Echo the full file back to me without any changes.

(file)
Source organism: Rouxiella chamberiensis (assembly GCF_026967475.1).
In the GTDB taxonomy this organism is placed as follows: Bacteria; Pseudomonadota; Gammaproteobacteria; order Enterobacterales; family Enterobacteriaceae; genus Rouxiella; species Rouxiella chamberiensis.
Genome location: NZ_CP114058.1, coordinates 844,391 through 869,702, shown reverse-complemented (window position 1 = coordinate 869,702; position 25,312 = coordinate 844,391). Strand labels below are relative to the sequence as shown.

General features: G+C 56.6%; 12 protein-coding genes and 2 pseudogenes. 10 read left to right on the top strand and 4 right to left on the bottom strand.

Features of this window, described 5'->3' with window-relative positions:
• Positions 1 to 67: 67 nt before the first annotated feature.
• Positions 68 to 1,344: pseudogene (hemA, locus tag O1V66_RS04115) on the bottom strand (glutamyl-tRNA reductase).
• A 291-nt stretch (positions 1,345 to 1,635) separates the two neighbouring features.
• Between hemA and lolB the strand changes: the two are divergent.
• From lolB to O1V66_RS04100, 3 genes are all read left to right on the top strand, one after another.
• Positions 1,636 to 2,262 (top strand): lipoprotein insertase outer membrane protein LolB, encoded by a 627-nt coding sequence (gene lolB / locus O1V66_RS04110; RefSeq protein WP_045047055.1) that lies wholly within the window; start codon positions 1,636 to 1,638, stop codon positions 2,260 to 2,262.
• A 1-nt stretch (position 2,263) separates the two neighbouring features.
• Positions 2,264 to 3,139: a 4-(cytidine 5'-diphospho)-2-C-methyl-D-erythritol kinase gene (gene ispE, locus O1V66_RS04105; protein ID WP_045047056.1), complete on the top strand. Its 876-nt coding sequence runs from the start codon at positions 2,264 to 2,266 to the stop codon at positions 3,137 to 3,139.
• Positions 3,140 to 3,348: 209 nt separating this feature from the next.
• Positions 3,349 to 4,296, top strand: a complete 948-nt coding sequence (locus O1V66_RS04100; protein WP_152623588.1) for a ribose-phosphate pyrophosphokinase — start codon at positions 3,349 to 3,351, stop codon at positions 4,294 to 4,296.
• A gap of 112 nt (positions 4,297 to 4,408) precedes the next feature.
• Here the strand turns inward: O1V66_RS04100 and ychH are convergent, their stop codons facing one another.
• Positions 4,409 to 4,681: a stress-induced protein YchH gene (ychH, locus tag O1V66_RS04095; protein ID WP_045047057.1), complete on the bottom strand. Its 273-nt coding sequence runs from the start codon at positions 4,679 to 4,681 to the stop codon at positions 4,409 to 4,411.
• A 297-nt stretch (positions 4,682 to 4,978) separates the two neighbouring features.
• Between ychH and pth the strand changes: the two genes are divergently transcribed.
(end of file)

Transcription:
Source organism: Rouxiella chamberiensis (assembly GCF_026967475.1).
In the GTDB taxonomy this organism is placed as follows: Bacteria; Pseudomonadota; Gammaproteobacteria; order Enterobacterales; family Enterobacteriaceae; genus Rouxiella; species Rouxiella chamberiensis.
Genome location: NZ_CP114058.1, coordinates 844,391 through 869,702, shown reverse-complemented (window position 1 = coordinate 869,702; position 25,312 = coordinate 844,391). Strand labels below are relative to the sequence as shown.

General features: G+C 56.6%; 12 protein-coding genes and 2 pseudogenes. 10 read left to right on the top strand and 4 right to left on the bottom strand.

Features of this window, described 5'->3' with window-relative positions:
• Positions 1 to 67: 67 nt before the first annotated feature.
• Positions 68 to 1,344: pseudogene (hemA, locus tag O1V66_RS04115) on the bottom strand (glutamyl-tRNA reductase).
• A 291-nt stretch (positions 1,345 to 1,635) separates the two neighbouring features.
• Between hemA and lolB the strand changes: the two are divergent.
• From lolB to O1V66_RS04100, 3 genes are all read left to right on the top strand, one after another.
• Positions 1,636 to 2,262 (top strand): lipoprotein insertase outer membrane protein LolB, encoded by a 627-nt coding sequence (gene lolB / locus O1V66_RS04110; RefSeq protein WP_045047055.1) that lies wholly within the window; start codon positions 1,636 to 1,638, stop codon positions 2,260 to 2,262.
• A 1-nt stretch (position 2,263) separates the two neighbouring features.
• Positions 2,264 to 3,139: a 4-(cytidine 5'-diphospho)-2-C-methyl-D-erythritol kinase gene (gene ispE, locus O1V66_RS04105; protein ID WP_045047056.1), complete on the top strand. Its 876-nt coding sequence runs from the start codon at positions 2,264 to 2,266 to the stop codon at positions 3,137 to 3,139.
• Positions 3,140 to 3,348: 209 nt separating this feature from the next.
• Positions 3,349 to 4,296, top strand: a complete 948-nt coding sequence (locus O1V66_RS04100; protein WP_152623588.1) for a ribose-phosphate pyrophosphokinase — start codon at positions 3,349 to 3,351, stop codon at positions 4,294 to 4,296.
• A gap of 112 nt (positions 4,297 to 4,408) precedes the next feature.
• Here the strand turns inward: O1V66_RS04100 and ychH are convergent, their stop codons facing one another.
• Positions 4,409 to 4,681: a stress-induced protein YchH gene (ychH, locus tag O1V66_RS04095; protein ID WP_045047057.1), complete on the bottom strand. Its 273-nt coding sequence runs from the start codon at positions 4,679 to 4,681 to the stop codon at positions 4,409 to 4,411.
• A 297-nt stretch (positions 4,682 to 4,978) separates the two neighbouring features.
• Between ychH and pth the strand changes: the two genes are divergently transcribed.